In their latest film, there is a recurring image of a blank pink screen whose fleshy, cosmic emptiness Susie and Simon are constantly touching. Green-screen technology was the main process they used to insert themselves into space and play with this sense of layering. “I painted one of my walls green in my studio, because I just wanted to try it, I think. I don’t think I’d used green-screen before, and it went from there,” Simon explains. The result plays with the idea of emotional gaps—the idea that something is there but not there. It is an interesting reflection on the everyday weirdness in our relationships that have emerged from the screen. We are all constantly projecting.

The colour palette in the film has a particular take on the day-glo; a pastel version of acid colours that feels very late-80s acid house. One of their references was Prince’s video for the song Alphabet Street, which again has a distinctive use of colour. “I didn’t want it to be completely saturated throughout,” Simon continues. “I like the sort of sand colours and muted colours. I think if it was all acid it would be a bit much.”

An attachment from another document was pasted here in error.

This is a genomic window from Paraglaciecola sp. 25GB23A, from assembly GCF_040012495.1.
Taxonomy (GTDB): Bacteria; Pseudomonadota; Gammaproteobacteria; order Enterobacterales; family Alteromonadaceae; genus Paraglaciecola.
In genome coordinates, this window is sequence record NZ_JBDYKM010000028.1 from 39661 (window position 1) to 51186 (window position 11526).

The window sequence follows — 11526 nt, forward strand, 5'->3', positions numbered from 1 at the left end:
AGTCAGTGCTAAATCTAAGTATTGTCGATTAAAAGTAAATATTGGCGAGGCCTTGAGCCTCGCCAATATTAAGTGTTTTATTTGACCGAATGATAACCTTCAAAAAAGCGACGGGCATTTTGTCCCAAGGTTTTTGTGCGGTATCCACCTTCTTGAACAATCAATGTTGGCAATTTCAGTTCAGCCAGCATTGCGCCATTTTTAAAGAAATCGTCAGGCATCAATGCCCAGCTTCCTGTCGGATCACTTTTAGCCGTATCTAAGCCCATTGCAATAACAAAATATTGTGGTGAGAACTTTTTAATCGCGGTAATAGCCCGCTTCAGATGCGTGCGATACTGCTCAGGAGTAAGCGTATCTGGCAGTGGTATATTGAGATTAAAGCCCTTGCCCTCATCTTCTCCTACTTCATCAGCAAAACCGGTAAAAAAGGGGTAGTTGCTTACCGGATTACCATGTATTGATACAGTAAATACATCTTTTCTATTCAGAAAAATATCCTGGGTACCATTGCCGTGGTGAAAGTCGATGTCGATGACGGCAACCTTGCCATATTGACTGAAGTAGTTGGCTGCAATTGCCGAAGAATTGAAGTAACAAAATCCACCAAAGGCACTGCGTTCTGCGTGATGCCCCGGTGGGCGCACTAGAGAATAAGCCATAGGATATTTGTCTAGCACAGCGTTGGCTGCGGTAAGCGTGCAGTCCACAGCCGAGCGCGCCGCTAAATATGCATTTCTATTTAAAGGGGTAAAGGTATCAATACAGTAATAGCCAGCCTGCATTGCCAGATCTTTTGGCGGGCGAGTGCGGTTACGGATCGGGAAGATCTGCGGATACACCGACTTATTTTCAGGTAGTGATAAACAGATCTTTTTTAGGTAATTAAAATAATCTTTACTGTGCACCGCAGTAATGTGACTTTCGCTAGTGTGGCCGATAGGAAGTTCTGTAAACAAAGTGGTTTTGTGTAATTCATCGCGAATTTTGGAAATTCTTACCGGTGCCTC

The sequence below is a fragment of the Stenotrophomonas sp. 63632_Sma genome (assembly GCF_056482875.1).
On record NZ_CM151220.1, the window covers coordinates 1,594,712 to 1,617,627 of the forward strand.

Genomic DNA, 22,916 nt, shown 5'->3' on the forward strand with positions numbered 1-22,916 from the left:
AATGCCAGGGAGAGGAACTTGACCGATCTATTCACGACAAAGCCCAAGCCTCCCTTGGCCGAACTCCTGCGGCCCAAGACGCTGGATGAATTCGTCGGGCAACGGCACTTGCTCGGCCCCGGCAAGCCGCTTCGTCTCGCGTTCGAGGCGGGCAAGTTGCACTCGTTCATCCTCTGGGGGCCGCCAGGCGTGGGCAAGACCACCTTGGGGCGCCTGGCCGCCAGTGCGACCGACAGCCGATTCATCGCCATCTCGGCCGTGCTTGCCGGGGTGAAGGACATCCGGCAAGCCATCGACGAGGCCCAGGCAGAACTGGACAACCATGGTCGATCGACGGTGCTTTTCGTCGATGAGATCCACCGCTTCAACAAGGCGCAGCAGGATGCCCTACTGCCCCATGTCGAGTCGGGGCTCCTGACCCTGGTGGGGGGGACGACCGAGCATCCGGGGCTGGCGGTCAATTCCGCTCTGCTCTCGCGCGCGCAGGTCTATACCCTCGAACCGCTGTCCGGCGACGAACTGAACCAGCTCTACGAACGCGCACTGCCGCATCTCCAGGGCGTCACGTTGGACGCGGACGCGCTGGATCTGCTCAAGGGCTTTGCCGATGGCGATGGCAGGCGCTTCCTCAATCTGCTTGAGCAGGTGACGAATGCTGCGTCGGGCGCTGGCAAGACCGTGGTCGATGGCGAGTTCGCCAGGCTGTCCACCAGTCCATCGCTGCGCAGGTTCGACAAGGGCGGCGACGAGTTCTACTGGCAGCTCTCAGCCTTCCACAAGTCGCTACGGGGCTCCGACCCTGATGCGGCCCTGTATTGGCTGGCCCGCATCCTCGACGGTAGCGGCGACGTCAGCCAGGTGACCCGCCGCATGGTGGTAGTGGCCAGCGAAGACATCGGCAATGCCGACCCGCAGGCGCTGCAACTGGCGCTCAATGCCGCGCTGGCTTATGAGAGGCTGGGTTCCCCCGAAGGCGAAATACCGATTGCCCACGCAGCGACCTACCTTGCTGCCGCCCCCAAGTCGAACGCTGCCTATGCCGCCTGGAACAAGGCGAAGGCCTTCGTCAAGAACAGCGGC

Late acid house was a strong influence on their sound. “I started listening to The Prodigy and late-90s jungle when I was about 12 or 13 and then started making music when I was about 13 or 14 and going to raves from about 15 around East Devon and West Dorset,” Simon remembers. “There was a group that called themselves Club Diversity. It started off as breakbeat and then moved on to hard house and drum and bass. They carried on for maybe ten years, putting on some really big nights all around East Devon. I used to DJ drum and bass and jungle, but I used to also go to these hard trance and techno raves.”

Susie’s foray into house was rather through Top of the Pops, with the occasional trip to rural trance parties. “I suppose at the time I was an adolescent, it was like The Shamen, and I had a tape called Hardcore Ecstasy, which I adored, [which included] Utah Saints’ Something Good that sampled Cloudbusting by Kate Bush,” she remembers. “But really, I don’t like the idea of being nostalgic.”